Article by Christine Gallagher Kearney /
March 01, 2014 /
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Sheryl Sandberg and her Lean In organization are still trending, and while I’m not excited about everything she and her organization are doing for women — see bell hooks’ critique — the new Lean In Collection with Getty Images, “a library of images devoted to the powerful depiction of women, girls and the people who support them,” is heartening, especially in the face of recent female disembodiment in the news media.
TIME didn’t start the disembodiment, but they did name it. In a rundown of recent visual advertisements depicting “headless women,” writer Laura Stampler describes and calls the occurrence of headless women a “trend,” reducing women’s bodies to objects for consumption.
To be sure, “headless women” in advertising is not new. Take for example a 1990s ad for BodySlimmers that depicts a woman standing provocatively in what looks like a black swimming suit. Her head is not visible in the image. Or think back to an advertisement by Axe for shower gel that depicts a woman’s body covered in mud, with “wash me” written with a finger across her stomach, her head is not visible in the image.
However, announcing a “headless woman” trend in 2014 is as absurd as it is dangerous. Picture all the female contestants on “The Bachelor” without heads. Imagine female models on catwalks without heads. Now picture your female coworker without a head, or prominent female leaders — Michelle Obama, Hillary Clinton or Janet Yellen — without heads.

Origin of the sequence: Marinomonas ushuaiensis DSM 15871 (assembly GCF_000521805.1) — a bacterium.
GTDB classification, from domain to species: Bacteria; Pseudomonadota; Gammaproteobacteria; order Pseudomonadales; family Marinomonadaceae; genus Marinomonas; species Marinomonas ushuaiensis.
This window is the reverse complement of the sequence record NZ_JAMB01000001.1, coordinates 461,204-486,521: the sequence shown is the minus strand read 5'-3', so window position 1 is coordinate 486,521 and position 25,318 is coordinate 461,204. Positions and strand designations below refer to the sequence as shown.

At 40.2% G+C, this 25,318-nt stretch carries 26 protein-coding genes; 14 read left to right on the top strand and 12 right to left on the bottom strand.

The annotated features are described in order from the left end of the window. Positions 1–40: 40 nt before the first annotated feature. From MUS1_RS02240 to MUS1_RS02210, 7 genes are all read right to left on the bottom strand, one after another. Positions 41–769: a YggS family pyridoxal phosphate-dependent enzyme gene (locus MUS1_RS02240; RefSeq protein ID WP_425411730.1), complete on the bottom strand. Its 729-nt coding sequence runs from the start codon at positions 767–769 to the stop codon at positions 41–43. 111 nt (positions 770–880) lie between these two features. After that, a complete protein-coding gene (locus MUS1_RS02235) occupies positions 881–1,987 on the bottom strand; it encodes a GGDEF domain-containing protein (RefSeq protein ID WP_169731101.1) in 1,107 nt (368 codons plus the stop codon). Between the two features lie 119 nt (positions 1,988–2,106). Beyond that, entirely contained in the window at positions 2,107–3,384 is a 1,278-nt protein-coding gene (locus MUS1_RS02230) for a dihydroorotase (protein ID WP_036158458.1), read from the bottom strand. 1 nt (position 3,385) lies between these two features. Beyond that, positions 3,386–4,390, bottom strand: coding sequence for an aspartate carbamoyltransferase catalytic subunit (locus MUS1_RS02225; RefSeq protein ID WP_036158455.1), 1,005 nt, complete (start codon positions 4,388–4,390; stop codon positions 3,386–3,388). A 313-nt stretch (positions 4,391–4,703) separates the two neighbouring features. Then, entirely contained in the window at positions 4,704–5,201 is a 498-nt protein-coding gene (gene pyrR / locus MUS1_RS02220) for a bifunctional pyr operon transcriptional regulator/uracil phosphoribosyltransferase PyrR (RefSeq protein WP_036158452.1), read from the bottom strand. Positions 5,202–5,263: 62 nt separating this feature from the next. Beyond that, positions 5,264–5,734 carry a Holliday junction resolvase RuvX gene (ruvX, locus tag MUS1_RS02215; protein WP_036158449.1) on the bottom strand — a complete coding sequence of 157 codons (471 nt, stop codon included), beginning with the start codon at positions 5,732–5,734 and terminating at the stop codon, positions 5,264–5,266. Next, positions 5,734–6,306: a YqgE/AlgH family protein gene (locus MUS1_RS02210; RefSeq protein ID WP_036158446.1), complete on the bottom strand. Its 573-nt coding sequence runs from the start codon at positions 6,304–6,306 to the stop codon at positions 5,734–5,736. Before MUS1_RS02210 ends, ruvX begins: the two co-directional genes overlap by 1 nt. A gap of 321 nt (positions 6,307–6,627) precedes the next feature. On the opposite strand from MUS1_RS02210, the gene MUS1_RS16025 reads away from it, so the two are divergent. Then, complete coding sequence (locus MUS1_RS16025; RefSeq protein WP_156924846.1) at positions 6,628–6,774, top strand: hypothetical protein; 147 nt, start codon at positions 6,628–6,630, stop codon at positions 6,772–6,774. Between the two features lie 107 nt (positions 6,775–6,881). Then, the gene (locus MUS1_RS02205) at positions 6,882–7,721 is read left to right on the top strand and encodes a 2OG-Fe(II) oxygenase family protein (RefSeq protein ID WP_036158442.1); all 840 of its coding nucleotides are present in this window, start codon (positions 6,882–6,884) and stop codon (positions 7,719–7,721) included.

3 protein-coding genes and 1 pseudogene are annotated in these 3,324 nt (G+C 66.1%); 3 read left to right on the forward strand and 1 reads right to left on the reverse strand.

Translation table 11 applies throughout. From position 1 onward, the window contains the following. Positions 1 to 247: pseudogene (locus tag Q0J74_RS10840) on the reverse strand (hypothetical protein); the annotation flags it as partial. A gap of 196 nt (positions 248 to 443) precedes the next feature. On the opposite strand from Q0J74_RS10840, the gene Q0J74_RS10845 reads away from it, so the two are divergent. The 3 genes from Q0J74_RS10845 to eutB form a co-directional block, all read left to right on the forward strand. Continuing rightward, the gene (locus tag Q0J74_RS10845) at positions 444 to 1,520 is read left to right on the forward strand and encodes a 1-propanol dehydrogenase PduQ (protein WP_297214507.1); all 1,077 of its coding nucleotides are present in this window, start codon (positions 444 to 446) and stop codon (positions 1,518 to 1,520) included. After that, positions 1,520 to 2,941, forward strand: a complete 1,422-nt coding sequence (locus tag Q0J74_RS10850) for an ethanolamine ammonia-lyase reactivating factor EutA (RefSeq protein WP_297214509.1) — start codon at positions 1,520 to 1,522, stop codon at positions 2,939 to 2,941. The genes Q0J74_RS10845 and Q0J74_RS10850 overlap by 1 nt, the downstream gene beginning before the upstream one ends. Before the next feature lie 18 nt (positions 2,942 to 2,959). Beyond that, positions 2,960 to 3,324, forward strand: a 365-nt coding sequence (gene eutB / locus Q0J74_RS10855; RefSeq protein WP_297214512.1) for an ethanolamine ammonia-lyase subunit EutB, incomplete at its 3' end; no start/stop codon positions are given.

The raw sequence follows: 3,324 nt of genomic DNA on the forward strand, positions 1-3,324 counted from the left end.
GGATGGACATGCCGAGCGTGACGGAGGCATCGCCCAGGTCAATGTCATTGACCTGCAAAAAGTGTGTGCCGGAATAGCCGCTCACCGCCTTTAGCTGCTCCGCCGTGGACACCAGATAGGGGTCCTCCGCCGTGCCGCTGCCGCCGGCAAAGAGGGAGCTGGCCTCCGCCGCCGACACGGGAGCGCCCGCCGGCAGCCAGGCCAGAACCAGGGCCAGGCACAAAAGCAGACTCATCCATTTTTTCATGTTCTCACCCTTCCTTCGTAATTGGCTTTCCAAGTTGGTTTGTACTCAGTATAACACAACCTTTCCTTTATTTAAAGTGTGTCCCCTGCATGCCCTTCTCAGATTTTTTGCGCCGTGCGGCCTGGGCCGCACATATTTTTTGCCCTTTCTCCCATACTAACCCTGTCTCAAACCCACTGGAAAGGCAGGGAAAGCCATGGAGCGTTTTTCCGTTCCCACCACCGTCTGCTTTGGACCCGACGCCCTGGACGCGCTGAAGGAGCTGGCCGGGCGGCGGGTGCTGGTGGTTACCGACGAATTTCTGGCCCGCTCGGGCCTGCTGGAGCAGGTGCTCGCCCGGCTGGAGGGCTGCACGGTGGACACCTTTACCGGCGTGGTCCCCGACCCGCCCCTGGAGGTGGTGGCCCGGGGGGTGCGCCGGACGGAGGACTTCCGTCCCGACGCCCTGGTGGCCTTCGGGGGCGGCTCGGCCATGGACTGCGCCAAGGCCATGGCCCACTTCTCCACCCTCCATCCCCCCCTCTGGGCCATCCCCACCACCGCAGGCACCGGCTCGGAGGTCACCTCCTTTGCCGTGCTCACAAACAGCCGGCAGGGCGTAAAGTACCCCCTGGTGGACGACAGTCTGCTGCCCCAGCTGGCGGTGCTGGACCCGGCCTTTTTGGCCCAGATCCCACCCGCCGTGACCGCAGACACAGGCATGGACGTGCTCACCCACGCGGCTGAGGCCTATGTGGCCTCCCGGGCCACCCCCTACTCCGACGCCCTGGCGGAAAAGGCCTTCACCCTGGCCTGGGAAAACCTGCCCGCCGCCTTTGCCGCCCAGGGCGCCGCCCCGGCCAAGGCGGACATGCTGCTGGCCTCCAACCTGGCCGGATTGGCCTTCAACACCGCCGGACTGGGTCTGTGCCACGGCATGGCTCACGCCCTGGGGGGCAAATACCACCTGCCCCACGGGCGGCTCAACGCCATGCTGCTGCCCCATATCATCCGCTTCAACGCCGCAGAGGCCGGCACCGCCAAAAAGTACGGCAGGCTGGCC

“By cutting out the head you are immediately saying her personality and brains aren’t important in the slightest. We are just interested in her body. It doesn’t matter who she is,” said Lauren Rosewarne a professor at The University of Melbourne who writes, researches and comments on sexuality, gender, feminism, the media, pop culture, public policy and politics.
In effect, choosing to describe this disconcerting development as a “trend” belies the seriousness of the injustices being perpetrated and further demeans the individuals or groups who are being treated with contempt. Women are reduced to objects for consumption, to be used and thrown away.